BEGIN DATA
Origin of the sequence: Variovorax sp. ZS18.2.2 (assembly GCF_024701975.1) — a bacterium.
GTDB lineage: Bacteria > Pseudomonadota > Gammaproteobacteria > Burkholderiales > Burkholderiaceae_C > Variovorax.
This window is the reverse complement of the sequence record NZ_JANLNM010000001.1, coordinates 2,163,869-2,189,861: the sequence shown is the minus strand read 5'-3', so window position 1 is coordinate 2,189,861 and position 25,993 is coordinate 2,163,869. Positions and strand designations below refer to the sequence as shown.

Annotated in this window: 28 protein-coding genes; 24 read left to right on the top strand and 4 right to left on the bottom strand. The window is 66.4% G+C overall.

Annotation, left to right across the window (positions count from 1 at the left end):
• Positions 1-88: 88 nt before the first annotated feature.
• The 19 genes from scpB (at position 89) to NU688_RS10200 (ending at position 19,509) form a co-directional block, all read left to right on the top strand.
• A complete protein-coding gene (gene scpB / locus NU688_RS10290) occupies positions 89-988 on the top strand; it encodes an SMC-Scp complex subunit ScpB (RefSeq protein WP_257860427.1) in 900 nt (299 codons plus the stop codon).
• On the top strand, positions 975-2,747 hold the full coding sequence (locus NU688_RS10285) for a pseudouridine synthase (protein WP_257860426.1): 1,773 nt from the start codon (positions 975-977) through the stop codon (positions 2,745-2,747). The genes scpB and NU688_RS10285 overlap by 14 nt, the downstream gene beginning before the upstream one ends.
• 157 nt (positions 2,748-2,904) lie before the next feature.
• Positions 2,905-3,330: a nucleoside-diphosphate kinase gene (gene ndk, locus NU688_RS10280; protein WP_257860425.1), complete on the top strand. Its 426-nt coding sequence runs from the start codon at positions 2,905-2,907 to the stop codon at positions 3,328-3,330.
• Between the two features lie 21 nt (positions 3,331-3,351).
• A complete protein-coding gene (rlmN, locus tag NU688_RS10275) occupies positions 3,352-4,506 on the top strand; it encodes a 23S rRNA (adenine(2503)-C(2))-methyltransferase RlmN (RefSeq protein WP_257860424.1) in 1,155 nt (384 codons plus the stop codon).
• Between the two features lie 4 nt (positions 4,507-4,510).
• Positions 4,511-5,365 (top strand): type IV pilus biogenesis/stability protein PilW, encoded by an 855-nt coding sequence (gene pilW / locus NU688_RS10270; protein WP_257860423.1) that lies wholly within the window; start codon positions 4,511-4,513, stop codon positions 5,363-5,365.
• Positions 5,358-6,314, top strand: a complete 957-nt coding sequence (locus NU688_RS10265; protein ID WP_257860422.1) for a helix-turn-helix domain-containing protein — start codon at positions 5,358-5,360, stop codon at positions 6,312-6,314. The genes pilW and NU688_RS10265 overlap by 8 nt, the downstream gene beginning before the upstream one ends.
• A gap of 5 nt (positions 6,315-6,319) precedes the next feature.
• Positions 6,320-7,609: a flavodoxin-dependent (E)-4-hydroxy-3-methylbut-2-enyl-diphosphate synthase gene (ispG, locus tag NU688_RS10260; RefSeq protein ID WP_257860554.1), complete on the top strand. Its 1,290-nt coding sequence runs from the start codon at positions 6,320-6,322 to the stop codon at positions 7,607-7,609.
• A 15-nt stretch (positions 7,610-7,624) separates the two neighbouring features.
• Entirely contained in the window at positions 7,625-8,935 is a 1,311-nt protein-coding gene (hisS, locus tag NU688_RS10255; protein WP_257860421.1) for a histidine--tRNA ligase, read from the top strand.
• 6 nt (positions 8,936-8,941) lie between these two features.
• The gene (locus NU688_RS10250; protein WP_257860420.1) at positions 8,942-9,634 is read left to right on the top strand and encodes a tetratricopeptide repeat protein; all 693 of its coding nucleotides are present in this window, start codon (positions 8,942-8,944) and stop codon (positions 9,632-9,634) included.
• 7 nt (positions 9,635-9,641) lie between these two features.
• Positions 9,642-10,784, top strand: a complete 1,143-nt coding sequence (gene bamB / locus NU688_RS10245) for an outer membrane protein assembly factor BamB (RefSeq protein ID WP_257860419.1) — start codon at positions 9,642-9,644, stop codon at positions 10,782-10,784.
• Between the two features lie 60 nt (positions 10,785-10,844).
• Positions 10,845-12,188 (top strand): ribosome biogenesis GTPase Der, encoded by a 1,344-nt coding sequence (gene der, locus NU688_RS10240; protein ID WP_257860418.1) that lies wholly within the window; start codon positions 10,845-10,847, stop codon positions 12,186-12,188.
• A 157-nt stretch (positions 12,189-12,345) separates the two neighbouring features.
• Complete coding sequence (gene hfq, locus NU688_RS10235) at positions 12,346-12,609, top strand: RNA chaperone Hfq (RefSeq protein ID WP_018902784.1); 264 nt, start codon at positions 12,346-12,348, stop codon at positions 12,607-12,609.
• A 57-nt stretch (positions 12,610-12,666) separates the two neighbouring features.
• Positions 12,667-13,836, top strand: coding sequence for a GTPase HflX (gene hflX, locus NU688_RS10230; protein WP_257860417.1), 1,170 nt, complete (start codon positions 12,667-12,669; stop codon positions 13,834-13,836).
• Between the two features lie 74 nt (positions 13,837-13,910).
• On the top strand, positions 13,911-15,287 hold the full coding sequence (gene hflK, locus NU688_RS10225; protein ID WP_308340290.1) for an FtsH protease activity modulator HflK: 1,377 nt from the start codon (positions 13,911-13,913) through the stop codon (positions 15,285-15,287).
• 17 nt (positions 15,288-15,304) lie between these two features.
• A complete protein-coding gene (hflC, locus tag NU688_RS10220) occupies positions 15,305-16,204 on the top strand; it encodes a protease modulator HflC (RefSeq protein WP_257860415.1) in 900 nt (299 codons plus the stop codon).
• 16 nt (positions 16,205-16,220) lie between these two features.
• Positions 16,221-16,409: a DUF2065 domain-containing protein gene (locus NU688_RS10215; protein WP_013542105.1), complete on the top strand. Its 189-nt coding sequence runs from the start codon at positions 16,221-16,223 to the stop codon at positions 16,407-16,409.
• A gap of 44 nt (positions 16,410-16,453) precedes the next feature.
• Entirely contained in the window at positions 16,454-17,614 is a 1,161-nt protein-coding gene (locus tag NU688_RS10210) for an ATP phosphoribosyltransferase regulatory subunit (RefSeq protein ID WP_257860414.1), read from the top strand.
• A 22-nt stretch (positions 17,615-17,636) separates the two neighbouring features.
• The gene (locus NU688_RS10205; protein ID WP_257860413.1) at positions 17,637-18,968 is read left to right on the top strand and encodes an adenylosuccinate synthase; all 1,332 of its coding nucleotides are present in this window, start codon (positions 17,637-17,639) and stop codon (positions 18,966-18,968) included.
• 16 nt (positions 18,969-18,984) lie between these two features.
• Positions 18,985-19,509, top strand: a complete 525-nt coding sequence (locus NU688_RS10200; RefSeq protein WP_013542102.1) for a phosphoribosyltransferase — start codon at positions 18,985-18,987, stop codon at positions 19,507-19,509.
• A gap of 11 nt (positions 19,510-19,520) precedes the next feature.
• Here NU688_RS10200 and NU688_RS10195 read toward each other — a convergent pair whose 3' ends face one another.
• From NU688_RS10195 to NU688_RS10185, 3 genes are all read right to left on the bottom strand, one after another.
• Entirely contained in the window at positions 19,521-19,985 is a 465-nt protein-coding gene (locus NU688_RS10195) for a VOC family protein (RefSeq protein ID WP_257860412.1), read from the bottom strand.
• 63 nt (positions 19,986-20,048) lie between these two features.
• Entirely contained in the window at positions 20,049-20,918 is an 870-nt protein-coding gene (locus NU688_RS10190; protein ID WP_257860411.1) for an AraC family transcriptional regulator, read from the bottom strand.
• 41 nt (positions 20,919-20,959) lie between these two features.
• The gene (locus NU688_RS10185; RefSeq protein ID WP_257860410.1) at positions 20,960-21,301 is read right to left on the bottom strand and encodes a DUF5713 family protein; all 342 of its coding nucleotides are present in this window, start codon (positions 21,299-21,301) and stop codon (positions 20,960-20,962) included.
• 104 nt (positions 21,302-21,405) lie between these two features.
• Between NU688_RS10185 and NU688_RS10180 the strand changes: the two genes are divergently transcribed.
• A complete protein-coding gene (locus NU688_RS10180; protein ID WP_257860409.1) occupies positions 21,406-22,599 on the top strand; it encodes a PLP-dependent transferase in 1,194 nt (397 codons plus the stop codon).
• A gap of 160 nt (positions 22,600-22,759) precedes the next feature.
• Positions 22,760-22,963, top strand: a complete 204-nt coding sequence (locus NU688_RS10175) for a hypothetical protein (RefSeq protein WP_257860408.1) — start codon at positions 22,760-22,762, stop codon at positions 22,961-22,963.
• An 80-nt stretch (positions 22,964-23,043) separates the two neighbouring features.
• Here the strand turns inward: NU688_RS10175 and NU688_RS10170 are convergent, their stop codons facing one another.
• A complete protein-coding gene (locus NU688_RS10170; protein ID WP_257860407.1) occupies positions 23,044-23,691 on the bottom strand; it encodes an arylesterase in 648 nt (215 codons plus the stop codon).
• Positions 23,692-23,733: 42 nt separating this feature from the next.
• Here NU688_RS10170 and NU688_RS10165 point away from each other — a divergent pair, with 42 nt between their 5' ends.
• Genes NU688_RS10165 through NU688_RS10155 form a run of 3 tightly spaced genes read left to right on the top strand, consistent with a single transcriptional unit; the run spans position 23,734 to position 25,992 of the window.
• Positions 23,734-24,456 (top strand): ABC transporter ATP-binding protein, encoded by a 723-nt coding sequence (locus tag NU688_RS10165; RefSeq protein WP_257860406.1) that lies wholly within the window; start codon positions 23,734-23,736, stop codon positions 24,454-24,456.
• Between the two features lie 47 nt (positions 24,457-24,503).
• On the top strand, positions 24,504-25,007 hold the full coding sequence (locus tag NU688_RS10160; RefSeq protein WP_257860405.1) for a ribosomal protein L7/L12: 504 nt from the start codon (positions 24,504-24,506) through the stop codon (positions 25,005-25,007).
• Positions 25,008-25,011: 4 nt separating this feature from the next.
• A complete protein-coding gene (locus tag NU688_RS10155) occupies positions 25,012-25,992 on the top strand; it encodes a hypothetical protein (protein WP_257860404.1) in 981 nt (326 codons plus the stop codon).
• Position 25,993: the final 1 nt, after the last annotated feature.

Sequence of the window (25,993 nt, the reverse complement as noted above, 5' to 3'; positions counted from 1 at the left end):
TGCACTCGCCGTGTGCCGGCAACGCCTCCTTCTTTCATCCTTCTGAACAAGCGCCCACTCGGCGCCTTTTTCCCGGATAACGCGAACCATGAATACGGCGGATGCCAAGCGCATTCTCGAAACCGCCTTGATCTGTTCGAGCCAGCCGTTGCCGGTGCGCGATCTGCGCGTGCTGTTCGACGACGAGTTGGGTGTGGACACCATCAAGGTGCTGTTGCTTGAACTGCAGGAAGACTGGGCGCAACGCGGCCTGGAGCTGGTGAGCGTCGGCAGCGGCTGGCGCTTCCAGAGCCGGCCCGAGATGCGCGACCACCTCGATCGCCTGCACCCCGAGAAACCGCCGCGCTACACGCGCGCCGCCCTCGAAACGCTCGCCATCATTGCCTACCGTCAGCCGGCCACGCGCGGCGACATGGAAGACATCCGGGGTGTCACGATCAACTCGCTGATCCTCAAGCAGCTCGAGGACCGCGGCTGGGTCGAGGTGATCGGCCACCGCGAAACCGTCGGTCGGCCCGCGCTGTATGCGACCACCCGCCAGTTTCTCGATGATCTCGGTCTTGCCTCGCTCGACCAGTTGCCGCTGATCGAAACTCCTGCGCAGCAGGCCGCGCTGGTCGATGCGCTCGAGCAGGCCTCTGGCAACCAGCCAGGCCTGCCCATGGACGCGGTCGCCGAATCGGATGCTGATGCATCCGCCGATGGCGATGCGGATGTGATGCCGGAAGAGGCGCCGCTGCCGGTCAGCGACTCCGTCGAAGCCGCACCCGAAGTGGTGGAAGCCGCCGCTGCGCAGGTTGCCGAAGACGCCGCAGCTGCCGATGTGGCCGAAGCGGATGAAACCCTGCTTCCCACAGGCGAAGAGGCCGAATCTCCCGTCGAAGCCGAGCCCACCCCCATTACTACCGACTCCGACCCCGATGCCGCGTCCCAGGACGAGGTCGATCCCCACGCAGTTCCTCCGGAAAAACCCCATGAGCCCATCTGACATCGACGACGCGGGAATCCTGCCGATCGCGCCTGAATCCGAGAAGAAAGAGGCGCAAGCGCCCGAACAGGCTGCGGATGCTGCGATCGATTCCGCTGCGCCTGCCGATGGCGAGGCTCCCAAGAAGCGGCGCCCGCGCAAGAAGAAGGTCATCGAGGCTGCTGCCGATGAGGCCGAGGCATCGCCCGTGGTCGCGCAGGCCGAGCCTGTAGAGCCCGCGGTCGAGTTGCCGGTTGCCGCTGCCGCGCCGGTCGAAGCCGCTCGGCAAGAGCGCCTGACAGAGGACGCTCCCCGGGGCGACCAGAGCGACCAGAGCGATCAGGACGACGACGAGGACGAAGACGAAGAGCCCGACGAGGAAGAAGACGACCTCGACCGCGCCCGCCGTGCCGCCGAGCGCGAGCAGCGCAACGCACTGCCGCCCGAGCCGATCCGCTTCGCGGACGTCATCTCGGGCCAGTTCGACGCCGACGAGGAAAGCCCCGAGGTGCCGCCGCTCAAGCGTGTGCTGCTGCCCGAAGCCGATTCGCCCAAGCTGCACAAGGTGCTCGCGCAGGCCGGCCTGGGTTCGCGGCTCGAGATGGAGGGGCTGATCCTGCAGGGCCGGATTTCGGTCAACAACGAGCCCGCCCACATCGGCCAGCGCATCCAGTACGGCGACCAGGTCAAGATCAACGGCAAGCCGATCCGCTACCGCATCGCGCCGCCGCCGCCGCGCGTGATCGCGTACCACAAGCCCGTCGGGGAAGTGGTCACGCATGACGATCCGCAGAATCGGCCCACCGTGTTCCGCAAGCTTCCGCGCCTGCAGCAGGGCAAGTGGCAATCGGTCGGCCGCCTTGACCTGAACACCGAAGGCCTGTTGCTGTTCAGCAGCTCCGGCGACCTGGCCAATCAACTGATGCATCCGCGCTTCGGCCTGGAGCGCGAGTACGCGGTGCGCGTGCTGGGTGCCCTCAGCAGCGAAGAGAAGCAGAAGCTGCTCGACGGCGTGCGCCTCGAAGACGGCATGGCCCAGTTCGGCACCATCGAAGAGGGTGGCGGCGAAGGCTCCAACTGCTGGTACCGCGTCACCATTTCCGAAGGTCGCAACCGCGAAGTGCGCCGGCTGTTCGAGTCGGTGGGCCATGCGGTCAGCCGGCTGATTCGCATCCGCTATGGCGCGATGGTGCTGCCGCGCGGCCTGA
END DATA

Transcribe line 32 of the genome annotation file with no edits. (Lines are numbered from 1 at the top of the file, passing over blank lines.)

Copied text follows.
• On the top strand, positions 13,911-15,287 hold the full coding sequence (gene hflK, locus NU688_RS10225; protein ID WP_308340290.1) for an FtsH protease activity modulator HflK: 1,377 nt from the start codon (positions 13,911-13,913) through the stop codon (positions 15,285-15,287).